Just weeks after playing a key role in eliminating the Charlotte Independence from the 2019 Lamar Hunt U.S. Open Cup, Valentin Sabella signed his first professional contract with the USL Championship club. | Photo courtesy Charlotte Independence
Last Friday, the Charlotte Independence made sure that Valentin Sabella won’t be scoring against them again any time soon.
Instead, they hope he’ll score plenty of goals for them.
The Independence inked the 19-year-old midfielder to his first professional contract just weeks after he found the back of the net in the 119th minute to force a penalty shootout in the Florida Soccer Soldiers’ eventual 2-2 (5-4) upset victory over Charlotte in the Second Round of the Lamar Hunt U.S. Open Cup.
The Independence defense certainly aided Sabella in the build-up to his extra-time goal, but he also showed plenty of anticipation to intercept an under-hit backpass, confidence to round goalkeeper Curtis Anderson and cool to finish past a pair of backtracking defenders.
"I just didn't know what to do. I've seen that multiple times, where players fly on the floor and players come [to celebrate] a last-minute goal,” Sabella said. “It's something you dream about as a kid. A last-minute goal to tie it or win it. I actually barely remember the play because it happened so quick and there were so many emotions. I do remember cramping as soon as everyone laid on me and I told them, 'Please get up.'"
While that memory is laughably far from the ideal one for a potential career-defining moment, it’s hard to blame Sabella for it. After all, he and the Soccer Soldiers weren’t quite done writing one of the best Open Cup stories of the year.
After watching both teams convert their first four penalties, Sabella stepped up to the spot and lashed a left-footed effort into the center of the net with Anderson diving out of way, before pointing at his goalkeeper Bryant Martin and offering some words of inspiration.
Whatever Sabella said clearly worked as Martin saved Enzo Martinez’s effort and the Soccer Soldiers advanced to the Third Round, joining Orange County FC as the only other amateur side to reach that stage of the knockout competition this year.
"Coming into the game we didn't feel any pressure,” Sabella said. “The pressure was on Charlotte because if we lost that would've been normal. But if they lost, it wouldn't have been normal. We knew our team was good enough to produce an upset so that's why we were able to play so calm and we kind of got lucky. But everything worked out."
Sabella offers a similar response when describing his pathway to the pros, which didn’t take the most conventional route. After graduating from high school at MAST Academy in Biscayne, Florida, Sabella had the chance to play collegiately but ended up staying with the Soccer Soldiers and helping the side claim back-to-back Florida South Division titles.
“I knew I wanted to go to a big-time school,” said Sabella. “I wanted to go to a Division I school, for sure, and I did have DI offers and I waited until June to hear from some of the programs. But then some of the coaches didn't choose me for whatever reason. Luckily, they didn't because everything turned out according to my plan. Last February, before I got collegiate offers, I was already playing with [Florida Soccer] Soldiers. I knew everything was going to be fine because I was already studying at Florida International University and playing with a great club in the Soldiers. That's just how it worked out.”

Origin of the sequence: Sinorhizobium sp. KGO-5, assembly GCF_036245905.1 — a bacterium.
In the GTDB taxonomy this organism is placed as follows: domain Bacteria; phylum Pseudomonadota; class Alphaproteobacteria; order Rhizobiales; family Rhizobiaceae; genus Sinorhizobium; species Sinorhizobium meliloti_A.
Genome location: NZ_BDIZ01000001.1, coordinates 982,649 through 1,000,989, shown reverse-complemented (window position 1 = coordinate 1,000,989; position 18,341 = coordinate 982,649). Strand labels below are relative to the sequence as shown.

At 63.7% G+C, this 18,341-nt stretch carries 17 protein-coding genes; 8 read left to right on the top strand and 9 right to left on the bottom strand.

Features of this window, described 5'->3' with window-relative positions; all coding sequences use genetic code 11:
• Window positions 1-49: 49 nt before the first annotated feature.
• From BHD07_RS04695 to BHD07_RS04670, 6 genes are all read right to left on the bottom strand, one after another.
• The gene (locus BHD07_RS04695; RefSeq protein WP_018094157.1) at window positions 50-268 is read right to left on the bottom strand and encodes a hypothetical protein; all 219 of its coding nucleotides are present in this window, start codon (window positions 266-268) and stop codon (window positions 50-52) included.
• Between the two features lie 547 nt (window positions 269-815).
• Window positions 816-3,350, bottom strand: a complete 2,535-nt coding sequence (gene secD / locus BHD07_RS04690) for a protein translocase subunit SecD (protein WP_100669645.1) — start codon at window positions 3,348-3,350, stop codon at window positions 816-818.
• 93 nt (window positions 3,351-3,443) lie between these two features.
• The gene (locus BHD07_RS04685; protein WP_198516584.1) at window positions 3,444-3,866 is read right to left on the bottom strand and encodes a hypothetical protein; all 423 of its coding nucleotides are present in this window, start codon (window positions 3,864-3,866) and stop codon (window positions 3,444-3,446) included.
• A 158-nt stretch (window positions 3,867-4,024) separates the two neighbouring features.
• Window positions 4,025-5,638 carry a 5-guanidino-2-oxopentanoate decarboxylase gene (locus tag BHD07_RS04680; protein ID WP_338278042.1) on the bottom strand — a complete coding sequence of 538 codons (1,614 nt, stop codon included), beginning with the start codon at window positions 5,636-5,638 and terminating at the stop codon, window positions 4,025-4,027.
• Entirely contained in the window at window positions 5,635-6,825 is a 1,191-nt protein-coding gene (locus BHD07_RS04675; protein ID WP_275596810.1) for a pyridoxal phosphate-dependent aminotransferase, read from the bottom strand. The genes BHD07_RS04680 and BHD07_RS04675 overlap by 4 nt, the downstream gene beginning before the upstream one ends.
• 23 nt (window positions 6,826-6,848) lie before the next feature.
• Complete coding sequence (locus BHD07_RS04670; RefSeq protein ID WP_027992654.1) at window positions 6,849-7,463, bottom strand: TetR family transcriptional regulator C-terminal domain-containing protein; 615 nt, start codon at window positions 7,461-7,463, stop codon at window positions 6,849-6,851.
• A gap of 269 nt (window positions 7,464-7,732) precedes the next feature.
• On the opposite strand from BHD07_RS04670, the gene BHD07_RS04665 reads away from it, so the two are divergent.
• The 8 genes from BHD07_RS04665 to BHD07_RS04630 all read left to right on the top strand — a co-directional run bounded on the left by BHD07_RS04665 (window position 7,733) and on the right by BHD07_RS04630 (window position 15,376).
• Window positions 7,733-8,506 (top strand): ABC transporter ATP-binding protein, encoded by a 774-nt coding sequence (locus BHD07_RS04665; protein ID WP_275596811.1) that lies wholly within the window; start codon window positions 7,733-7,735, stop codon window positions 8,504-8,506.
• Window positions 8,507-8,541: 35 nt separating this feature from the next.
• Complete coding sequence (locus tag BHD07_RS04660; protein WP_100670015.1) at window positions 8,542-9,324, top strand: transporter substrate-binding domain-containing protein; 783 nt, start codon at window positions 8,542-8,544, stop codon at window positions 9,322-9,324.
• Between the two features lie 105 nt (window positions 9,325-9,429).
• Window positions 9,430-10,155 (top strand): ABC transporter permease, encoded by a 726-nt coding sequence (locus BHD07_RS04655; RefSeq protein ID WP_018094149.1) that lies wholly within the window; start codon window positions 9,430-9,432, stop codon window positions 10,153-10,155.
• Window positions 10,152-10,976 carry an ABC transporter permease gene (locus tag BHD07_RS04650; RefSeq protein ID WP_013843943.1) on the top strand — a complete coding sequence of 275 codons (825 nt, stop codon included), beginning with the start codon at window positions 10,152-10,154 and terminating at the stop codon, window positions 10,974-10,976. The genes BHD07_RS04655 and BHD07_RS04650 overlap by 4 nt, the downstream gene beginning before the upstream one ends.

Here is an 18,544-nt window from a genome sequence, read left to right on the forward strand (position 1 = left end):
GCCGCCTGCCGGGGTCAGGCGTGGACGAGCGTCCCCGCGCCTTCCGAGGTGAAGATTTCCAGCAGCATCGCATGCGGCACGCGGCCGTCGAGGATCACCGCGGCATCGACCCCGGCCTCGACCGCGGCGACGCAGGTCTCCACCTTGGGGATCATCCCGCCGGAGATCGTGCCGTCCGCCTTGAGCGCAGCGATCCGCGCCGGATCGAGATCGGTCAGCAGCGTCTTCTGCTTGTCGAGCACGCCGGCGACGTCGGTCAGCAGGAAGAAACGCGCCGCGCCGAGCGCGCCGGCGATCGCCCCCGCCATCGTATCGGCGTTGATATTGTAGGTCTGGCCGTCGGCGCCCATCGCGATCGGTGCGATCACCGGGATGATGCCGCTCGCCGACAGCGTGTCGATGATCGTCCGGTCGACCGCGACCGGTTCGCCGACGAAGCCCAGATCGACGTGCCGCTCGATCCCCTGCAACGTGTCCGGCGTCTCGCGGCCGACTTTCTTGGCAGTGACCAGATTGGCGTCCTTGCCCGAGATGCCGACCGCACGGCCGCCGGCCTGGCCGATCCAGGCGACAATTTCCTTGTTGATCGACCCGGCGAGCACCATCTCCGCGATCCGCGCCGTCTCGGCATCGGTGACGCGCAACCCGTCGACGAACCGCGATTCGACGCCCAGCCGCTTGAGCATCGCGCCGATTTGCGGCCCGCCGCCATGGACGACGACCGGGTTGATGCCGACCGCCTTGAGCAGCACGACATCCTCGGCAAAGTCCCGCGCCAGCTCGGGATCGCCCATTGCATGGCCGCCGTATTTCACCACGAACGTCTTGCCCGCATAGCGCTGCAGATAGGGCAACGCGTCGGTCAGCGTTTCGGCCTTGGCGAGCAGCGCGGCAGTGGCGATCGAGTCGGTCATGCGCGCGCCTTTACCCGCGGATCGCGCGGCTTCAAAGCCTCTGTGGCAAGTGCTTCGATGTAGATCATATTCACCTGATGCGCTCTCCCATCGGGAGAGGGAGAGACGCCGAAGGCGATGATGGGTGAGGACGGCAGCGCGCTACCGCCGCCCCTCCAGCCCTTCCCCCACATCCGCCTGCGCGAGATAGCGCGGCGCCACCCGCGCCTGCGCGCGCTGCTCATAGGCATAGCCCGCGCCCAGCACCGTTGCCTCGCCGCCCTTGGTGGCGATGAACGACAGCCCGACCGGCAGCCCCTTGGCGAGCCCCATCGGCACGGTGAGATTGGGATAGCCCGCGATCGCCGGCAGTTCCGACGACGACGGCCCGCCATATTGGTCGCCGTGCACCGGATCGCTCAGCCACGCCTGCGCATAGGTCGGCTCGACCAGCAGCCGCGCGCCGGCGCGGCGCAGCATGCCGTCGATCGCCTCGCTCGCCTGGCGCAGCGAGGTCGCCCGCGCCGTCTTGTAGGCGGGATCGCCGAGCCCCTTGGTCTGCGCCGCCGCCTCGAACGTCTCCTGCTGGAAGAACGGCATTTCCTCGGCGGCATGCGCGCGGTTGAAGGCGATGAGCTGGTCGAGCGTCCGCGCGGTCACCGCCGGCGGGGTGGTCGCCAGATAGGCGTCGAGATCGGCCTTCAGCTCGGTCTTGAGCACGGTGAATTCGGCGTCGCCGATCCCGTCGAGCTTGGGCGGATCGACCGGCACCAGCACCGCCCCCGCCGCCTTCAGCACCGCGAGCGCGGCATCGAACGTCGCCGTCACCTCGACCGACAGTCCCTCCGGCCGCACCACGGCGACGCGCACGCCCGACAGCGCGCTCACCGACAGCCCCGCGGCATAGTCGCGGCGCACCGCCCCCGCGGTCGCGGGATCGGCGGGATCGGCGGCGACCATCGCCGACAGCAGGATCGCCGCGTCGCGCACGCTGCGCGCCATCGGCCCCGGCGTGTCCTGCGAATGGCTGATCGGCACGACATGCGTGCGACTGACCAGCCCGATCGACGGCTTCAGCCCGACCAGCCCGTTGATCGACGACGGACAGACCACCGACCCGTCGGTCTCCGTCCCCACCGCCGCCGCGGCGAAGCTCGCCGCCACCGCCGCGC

While Sabella was confident the Soldiers could make a run in the Open Cup this year, he couldn’t quite fathom the response that the victory over the Independence had across the United States soccer landscape.
“We knew our win would make some noise, but we didn't know it was going to be as big as it turned out to be,” said Sabella. “We got retweets from Taylor Twellman and Alexis Lalas. I didn't expect that at all. Nike even sent the whole team new cleats."
Beyond the famous names, Sabella got what every amateur player looking to make the next level needs: lots of eyeballs. Having scored the dramatic late equalizer and game-winning penalty, it’s no surprise that the teenager got noticed. However, Charlotte Head Coach Jim McGuinness says it wasn’t just his performance against the Independence that sold him on Sabella’s pro potential.
“He was on our radar leading up to the game against us, and then he validated what we saw in the previous games,” said McGuinness. “He made life very difficult for our defenders and he battled and challenged. He followed that up with a fine performance against North Carolina FC. We're excited to have him, and now he needs to hit the ground running.”
Charlotte Independence Head Coach Jim McGuinness (right) says Valentin Sabella (left) was on his radar even before the two came up against each other in the Open Cup. | Photo courtesy Charlotte Independence
That Independence will certainly hope that Sabella can come in and make an immediate impact, even if that’s just as a spark off the bench or in training. Charlotte currently occupies 17th place in the Eastern Conference standings after winning just one of its opening 14 games, but it seems Sabella’s presence could certainly lighten up the locker room, if only for a moment.
"Some of the guys were already messing with me about [scoring the goal against Charlotte],” said Sabella. “But I'm not going to bring it up because that's just not who I am. At the time it was great, but now I'm on the other side and I want to give me best for the Independence.
"It's everything I dreamt of. My family and my friends from Argentina were asking about signing, and one thing I told them is you dream of this moment, but you never expect it happen. I feel like I'm in a dream right now."
Except it’s not a dream, it’s just another example of the magic of the Open Cup.